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The 7 Most Unusual Habits of Bernese Mountain Dogs

Written by: Arlene Divina
Arlene A. Divina, a resident of the Philippines, is a devoted fur mom to two adorable dogs: a Shih Tzu and a Beagle. With a passion for animals and storytelling, Arlene has channeled her love for dogs into her career as a content writer at iHeartDogs. Her writing captures the essence of the bond between humans and their furry companions, offering insights, tips, and heartfelt stories to a wide audience of dog enthusiasts. Read more
| Published on April 14, 2024

Bernese Mountain Dogs, known for their majestic appearance and friendly demeanor, originate from the Swiss Alps where they were traditionally used for herding cattle and pulling carts. These large, tri-colored dogs are not only powerful but also incredibly gentle, earning them the nickname “gentle giants.” As a breed with a strong work ethic, Bernese Mountain Dogs are eager to please and thrive in environments where they can participate in family activities. Despite their well-known traits of loyalty and affection, Bernese Mountain Dogs exhibit a variety of unusual habits that may surprise those unfamiliar with the breed. These behaviors are deeply ingrained in their heritage and can provide fascinating insights into their personalities. This article will explore seven of the most unusual habits of Bernese Mountain Dogs, highlighting the unique aspects of their behavior and providing guidance on how to manage these traits effectively.

1. Leaning for Comfort and Affection

One endearing habit of Bernese Mountain Dogs is their tendency to lean against their human companions. This behavior is often seen as their way of seeking closeness and affection, showing their dependency and trust in their owners. While this can be charming, it can sometimes be overwhelming due to their large size. Owners should encourage this behavior with moderation, providing firm training on when and where this is appropriate to ensure that it does not become a nuisance or a hazard, especially around children or elderly individuals.

2. “Wooing” or Vocalization

Bernese Mountain Dogs are relatively vocal compared to other breeds, often making a distinctive “woo” sound that is not quite a bark. This vocalization usually occurs when they are happy, excited, or seeking attention and can be quite melodious and entertaining. Understanding this form of communication is crucial for owners, as it helps in recognizing their emotional states and needs, enhancing the bond between pet and owner.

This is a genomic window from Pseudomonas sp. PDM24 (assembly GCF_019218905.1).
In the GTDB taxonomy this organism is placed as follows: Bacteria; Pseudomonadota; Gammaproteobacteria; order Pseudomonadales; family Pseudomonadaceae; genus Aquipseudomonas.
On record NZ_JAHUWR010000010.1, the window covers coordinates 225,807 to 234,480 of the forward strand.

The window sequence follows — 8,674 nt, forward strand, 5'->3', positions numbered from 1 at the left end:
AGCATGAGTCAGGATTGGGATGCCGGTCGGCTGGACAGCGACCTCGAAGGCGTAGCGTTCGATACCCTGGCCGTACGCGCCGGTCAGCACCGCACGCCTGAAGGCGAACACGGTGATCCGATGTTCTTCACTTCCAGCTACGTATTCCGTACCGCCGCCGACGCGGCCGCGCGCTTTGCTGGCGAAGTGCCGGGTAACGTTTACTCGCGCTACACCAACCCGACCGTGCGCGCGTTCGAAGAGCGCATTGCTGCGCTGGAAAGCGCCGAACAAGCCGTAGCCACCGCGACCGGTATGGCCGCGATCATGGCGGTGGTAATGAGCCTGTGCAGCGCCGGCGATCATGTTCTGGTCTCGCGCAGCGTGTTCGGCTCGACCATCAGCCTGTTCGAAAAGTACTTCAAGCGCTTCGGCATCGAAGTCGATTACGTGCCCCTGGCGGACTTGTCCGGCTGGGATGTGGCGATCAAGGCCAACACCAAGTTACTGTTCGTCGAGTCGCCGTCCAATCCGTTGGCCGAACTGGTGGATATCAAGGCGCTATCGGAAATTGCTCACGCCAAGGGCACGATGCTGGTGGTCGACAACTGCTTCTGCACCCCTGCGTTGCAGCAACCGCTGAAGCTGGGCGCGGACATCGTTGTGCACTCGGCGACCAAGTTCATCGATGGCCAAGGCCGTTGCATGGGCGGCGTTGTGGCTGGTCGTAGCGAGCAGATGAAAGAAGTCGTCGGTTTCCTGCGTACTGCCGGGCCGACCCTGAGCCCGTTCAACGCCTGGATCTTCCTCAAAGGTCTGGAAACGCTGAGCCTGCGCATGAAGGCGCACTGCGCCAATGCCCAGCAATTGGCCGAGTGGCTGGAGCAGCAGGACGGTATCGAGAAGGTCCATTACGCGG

3. Obsessive Shadow Chasing

Some Bernese Mountain Dogs may develop an obsession with chasing shadows or light reflections. This behavior could potentially stem from their herding instincts, misdirected at moving lights or shadows instead of livestock. It’s important for owners to redirect this behavior to prevent it from becoming an obsessive or anxious habit. Providing ample physical and mental stimulation through structured play and training can help channel their energy more constructively.

4. Sensitivity to Cold and Hot Weather

Despite their thick fur, which is well-suited for cold weather, Bernese Mountain Dogs can be quite sensitive to temperature extremes. They often seek out cold surfaces in hot weather and may become more energetic and playful in the snow. Owners should provide a comfortable and safe environment that helps manage their temperature sensitivity, such as cooling mats in summer and warm, indoor spaces during winter.

5. Nighttime Restlessness

Bernese Mountain Dogs can sometimes exhibit nighttime restlessness, which may be a remnant of their past as farm dogs needing to protect their territory. Ensuring they have a routine that includes plenty of exercise and mental engagement during the day can help mitigate this restlessness and promote better sleep habits.

6. Strong Attachment and Loyalty

Bernese Mountain Dogs typically form a strong, almost protective attachment to their families. While this loyalty is heartwarming, it can sometimes lead to separation anxiety if not managed properly. Training them to handle solitude calmly and providing reassurance through toys or clothing with familiar scents can help ease their anxiety when left alone.

7. Selective Hearing

Despite their intelligence, Bernese Mountain Dogs may occasionally display what is known as “selective hearing,” choosing to ignore commands when distracted or uninterested. Consistency in training and engaging their attention with positive reinforcements can significantly improve their responsiveness and willingness to follow commands.

Bernese Mountain Dogs are as complex as they are charming, with their unusual habits providing depth to their personalities and a glimpse into their historical background. By embracing and understanding these behaviors, owners can foster a more harmonious and fulfilling relationship with their dogs, ensuring these gentle giants lead happy, well-adjusted lives as integral members of their families.

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